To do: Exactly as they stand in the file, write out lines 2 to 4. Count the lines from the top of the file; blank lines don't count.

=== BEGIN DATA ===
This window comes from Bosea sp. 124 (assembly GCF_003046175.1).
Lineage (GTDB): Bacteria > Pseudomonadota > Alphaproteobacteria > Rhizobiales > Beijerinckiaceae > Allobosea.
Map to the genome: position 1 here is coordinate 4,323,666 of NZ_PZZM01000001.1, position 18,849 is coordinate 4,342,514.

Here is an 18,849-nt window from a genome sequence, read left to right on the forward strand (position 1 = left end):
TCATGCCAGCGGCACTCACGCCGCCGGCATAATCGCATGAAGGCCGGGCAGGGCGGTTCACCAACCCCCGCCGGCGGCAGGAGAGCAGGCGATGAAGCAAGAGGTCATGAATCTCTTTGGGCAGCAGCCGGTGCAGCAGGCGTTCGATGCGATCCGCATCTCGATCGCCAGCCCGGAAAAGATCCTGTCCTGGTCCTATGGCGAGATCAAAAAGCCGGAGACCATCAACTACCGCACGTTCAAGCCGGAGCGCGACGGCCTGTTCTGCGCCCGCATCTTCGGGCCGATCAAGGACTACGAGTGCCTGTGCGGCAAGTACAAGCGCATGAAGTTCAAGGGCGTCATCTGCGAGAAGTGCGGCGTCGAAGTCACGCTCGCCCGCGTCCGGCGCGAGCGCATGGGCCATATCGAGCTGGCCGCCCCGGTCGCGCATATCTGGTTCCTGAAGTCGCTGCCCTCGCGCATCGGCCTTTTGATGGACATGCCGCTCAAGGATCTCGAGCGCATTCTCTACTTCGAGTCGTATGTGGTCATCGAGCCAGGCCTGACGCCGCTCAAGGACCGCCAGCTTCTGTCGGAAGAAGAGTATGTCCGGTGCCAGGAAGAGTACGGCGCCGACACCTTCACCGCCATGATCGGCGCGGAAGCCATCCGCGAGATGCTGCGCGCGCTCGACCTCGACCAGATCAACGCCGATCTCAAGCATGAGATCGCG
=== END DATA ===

Lineage (GTDB): Bacteria > Pseudomonadota > Alphaproteobacteria > Rhizobiales > Beijerinckiaceae > Allobosea.
Map to the genome: position 1 here is coordinate 4,323,666 of NZ_PZZM01000001.1, position 18,849 is coordinate 4,342,514.

Here is an 18,849-nt window from a genome sequence, read left to right on the forward strand (position 1 = left end):